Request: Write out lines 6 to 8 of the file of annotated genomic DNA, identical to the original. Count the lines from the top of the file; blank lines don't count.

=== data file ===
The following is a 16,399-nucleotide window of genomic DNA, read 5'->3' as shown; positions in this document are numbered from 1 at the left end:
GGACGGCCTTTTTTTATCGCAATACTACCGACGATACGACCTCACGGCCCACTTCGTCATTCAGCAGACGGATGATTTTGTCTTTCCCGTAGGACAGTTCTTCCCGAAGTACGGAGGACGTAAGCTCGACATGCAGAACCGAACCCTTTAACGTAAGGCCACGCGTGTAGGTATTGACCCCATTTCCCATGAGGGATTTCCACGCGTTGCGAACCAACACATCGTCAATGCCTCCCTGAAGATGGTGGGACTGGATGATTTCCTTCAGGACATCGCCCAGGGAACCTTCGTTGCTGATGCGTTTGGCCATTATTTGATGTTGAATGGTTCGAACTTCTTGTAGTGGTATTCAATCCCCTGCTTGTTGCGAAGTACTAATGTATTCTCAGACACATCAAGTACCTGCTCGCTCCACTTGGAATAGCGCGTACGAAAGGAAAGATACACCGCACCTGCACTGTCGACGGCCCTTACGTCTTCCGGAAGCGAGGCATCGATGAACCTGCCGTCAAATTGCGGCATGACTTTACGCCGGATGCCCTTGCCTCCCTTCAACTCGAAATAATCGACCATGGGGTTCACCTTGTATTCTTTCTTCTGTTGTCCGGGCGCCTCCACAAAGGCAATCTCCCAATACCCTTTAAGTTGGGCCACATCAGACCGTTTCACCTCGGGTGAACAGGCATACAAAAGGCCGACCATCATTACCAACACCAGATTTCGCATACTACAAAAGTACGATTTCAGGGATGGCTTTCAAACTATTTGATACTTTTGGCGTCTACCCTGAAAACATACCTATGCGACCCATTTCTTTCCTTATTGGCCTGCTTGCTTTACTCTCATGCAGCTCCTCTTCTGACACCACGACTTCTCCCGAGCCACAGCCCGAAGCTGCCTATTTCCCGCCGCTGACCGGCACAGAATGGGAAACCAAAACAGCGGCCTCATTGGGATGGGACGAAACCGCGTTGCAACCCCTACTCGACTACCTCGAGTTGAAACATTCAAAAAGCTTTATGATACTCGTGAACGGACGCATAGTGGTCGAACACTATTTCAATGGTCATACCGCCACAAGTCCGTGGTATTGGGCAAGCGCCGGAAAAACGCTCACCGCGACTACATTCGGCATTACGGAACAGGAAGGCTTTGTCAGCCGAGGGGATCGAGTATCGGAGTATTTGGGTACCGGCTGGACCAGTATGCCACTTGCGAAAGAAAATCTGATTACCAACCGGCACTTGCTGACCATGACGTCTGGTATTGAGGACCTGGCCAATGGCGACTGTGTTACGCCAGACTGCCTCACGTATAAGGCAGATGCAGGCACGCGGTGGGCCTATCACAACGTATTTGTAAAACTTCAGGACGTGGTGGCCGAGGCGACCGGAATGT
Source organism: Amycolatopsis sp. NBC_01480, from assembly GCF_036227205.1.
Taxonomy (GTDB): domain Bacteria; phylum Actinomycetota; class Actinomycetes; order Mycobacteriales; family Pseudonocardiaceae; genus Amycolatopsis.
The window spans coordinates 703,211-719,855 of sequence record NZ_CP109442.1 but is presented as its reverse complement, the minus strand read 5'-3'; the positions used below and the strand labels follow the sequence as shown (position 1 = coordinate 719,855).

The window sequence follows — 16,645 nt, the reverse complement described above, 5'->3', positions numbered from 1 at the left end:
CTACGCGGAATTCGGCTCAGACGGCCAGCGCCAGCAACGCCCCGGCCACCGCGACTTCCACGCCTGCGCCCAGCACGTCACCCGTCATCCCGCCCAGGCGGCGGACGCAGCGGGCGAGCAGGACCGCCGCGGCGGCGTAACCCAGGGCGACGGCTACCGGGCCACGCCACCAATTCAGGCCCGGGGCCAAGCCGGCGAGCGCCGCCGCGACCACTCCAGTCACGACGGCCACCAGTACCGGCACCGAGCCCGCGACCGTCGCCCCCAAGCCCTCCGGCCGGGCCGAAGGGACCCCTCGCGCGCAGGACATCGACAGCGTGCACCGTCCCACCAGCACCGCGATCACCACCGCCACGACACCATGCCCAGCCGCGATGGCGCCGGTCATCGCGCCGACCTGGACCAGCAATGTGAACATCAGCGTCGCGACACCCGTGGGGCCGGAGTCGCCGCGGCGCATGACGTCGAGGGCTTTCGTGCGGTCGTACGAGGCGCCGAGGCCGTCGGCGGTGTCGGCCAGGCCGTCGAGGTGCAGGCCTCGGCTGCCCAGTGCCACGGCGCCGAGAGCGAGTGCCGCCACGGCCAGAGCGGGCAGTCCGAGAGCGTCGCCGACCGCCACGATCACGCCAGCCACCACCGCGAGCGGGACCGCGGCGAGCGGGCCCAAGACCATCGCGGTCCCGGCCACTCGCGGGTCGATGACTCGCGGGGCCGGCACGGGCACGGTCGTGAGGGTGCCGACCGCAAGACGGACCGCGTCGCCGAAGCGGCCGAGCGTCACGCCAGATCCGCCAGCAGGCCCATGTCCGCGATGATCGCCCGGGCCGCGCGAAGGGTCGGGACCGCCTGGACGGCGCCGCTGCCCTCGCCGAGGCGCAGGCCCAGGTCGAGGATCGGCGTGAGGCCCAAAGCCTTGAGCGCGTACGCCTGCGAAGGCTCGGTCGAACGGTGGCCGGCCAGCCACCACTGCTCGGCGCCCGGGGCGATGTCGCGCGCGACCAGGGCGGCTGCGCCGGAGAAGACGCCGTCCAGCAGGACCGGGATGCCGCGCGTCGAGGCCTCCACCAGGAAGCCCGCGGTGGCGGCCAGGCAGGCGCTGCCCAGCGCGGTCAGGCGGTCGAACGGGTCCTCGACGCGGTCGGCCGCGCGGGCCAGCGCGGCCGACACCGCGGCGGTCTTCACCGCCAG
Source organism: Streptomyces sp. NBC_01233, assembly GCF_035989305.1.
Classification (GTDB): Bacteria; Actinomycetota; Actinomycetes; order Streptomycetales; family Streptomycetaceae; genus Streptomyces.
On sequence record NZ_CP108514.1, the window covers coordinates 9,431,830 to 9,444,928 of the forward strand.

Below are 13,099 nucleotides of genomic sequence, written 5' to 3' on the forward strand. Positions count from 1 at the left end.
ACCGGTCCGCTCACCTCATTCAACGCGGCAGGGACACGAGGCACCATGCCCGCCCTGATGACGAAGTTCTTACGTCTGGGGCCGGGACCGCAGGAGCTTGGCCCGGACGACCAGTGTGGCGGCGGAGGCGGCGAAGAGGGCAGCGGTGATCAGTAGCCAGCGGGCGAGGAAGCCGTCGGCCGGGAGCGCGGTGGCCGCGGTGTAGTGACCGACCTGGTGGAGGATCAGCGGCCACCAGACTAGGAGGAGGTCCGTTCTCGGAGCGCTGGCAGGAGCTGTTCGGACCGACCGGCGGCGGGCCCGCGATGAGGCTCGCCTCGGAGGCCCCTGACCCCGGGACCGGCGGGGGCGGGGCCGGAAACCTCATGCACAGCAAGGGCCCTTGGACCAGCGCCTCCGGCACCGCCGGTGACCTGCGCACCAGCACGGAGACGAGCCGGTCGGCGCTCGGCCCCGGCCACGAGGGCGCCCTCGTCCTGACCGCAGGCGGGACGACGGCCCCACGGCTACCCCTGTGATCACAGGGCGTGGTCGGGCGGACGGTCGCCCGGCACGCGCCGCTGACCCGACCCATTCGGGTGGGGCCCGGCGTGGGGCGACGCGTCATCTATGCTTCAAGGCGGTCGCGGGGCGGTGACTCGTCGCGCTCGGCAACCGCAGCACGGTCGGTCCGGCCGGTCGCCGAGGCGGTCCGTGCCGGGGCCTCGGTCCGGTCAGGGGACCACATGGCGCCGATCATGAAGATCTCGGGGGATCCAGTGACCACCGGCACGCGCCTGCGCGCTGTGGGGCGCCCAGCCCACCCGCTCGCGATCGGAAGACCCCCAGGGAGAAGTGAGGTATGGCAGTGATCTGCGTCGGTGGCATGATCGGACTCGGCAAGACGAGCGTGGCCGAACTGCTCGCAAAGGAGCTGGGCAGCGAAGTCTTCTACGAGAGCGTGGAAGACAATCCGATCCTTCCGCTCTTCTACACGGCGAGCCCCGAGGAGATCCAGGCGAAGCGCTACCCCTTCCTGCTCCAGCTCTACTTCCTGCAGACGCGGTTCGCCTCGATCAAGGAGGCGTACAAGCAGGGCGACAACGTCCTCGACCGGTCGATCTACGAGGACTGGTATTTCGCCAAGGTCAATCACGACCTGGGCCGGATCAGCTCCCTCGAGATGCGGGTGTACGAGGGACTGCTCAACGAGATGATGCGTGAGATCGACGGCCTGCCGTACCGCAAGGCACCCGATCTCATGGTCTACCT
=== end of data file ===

The window sequence follows — 16,645 nt, the reverse complement described above, 5'->3', positions numbered from 1 at the left end:
CTACGCGGAATTCGGCTCAGACGGCCAGCGCCAGCAACGCCCCGGCCACCGCGACTTCCACGCCTGCGCCCAGCACGTCACCCGTCATCCCGCCCAGGCGGCGGACGCAGCGGGCGAGCAGGACCGCCGCGGCGGCGTAACCCAGGGCGACGGCTACCGGGCCACGCCACCAATTCAGGCCCGGGGCCAAGCCGGCGAGCGCCGCCGCGACCACTCCAGTCACGACGGCCACCAGTACCGGCACCGAGCCCGCGACCGTCGCCCCCAAGCCCTCCGGCCGGGCCGAAGGGACCCCTCGCGCGCAGGACATCGACAGCGTGCACCGTCCCACCAGCACCGCGATCACCACCGCCACGACACCATGCCCAGCCGCGATGGCGCCGGTCATCGCGCCGACCTGGACCAGCAATGTGAACATCAGCGTCGCGACACCCGTGGGGCCGGAGTCGCCGCGGCGCATGACGTCGAGGGCTTTCGTGCGGTCGTACGAGGCGCCGAGGCCGTCGGCGGTGTCGGCCAGGCCGTCGAGGTGCAGGCCTCGGCTGCCCAGTGCCACGGCGCCGAGAGCGAGTGCCGCCACGGCCAGAGCGGGCAGTCCGAGAGCGTCGCCGACCGCCACGATCACGCCAGCCACCACCGCGAGCGGGACCGCGGCGAGCGGGCCCAAGACCATCGCGGTCCCGGCCACTCGCGGGTCGATGACTCGCGGGGCCGGCACGGGCACGGTCGTGAGGGTGCCGACCGCAAGACGGACCGCGTCGCCGAAGCGGCCGAGCGTCACGCCAGATCCGCCAGCAGGCCCATGTCCGCGATGATCGCCCGGGCCGCGCGAAGGGTCGGGACCGCCTGGACGGCGCCGCTGCCCTCGCCGAGGCGCAGGCCCAGGTCGAGGATCGGCGTGAGGCCCAAAGCCTTGAGCGCGTACGCCTGCGAAGGCTCGGTCGAACGGTGGCCGGCCAGCCACCACTGCTCGGCGCCCGGGGCGATGTCGCGCGCGACCAGGGCGGCTGCGCCGGAGAAGACGCCGTCCAGCAGGACCGGGATGCCGCGCGTCGAGGCCTCCACCAGGAAGCCCGCGGTGGCGGCCAGGCAGGCGCTGCCCAGCGCGGTCAGGCGGTCGAACGGGTCCTCGACGCGGTCGGCCGCGCGGGCCAGCGCGGCCGACACCGCGGCGGTCTTCACCGCCAG
Source organism: Streptomyces sp. NBC_01233, assembly GCF_035989305.1.